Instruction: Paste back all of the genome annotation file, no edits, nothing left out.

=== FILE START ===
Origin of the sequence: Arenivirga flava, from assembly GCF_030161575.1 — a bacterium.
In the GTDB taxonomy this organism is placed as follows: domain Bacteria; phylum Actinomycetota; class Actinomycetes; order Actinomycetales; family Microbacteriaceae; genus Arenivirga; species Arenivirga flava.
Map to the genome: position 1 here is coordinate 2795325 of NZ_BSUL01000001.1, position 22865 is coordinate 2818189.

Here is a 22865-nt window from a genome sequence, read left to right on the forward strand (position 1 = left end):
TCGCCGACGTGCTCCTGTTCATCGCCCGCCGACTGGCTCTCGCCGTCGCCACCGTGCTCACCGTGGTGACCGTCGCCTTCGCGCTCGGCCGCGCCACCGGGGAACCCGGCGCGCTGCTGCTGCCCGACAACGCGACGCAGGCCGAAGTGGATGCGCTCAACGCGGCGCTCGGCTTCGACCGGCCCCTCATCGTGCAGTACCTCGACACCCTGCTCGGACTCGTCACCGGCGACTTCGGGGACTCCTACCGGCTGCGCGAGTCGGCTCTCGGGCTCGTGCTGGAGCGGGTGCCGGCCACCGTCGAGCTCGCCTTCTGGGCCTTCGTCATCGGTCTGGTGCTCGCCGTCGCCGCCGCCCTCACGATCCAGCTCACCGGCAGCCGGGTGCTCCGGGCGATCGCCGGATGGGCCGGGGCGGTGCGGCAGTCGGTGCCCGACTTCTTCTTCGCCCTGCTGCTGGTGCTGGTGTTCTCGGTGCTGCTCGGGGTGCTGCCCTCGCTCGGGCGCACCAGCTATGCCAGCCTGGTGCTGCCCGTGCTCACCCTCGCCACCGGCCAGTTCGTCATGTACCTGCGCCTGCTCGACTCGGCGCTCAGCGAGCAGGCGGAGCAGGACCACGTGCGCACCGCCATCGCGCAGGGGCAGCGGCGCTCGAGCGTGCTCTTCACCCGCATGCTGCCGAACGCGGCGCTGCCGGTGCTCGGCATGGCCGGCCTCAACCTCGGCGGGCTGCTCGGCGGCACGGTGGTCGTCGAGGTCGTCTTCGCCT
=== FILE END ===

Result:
Origin of the sequence: Arenivirga flava, from assembly GCF_030161575.1 — a bacterium.
In the GTDB taxonomy this organism is placed as follows: domain Bacteria; phylum Actinomycetota; class Actinomycetes; order Actinomycetales; family Microbacteriaceae; genus Arenivirga; species Arenivirga flava.
Map to the genome: position 1 here is coordinate 2795325 of NZ_BSUL01000001.1, position 22865 is coordinate 2818189.

Here is a 22865-nt window from a genome sequence, read left to right on the forward strand (position 1 = left end):
TCGCCGACGTGCTCCTGTTCATCGCCCGCCGACTGGCTCTCGCCGTCGCCACCGTGCTCACCGTGGTGACCGTCGCCTTCGCGCTCGGCCGCGCCACCGGGGAACCCGGCGCGCTGCTGCTGCCCGACAACGCGACGCAGGCCGAAGTGGATGCGCTCAACGCGGCGCTCGGCTTCGACCGGCCCCTCATCGTGCAGTACCTCGACACCCTGCTCGGACTCGTCACCGGCGACTTCGGGGACTCCTACCGGCTGCGCGAGTCGGCTCTCGGGCTCGTGCTGGAGCGGGTGCCGGCCACCGTCGAGCTCGCCTTCTGGGCCTTCGTCATCGGTCTGGTGCTCGCCGTCGCCGCCGCCCTCACGATCCAGCTCACCGGCAGCCGGGTGCTCCGGGCGATCGCCGGATGGGCCGGGGCGGTGCGGCAGTCGGTGCCCGACTTCTTCTTCGCCCTGCTGCTGGTGCTGGTGTTCTCGGTGCTGCTCGGGGTGCTGCCCTCGCTCGGGCGCACCAGCTATGCCAGCCTGGTGCTGCCCGTGCTCACCCTCGCCACCGGCCAGTTCGTCATGTACCTGCGCCTGCTCGACTCGGCGCTCAGCGAGCAGGCGGAGCAGGACCACGTGCGCACCGCCATCGCGCAGGGGCAGCGGCGCTCGAGCGTGCTCTTCACCCGCATGCTGCCGAACGCGGCGCTGCCGGTGCTCGGCATGGCCGGCCTCAACCTCGGCGGGCTGCTCGGCGGCACGGTGGTCGTCGAGGTCGTCTTCGCCT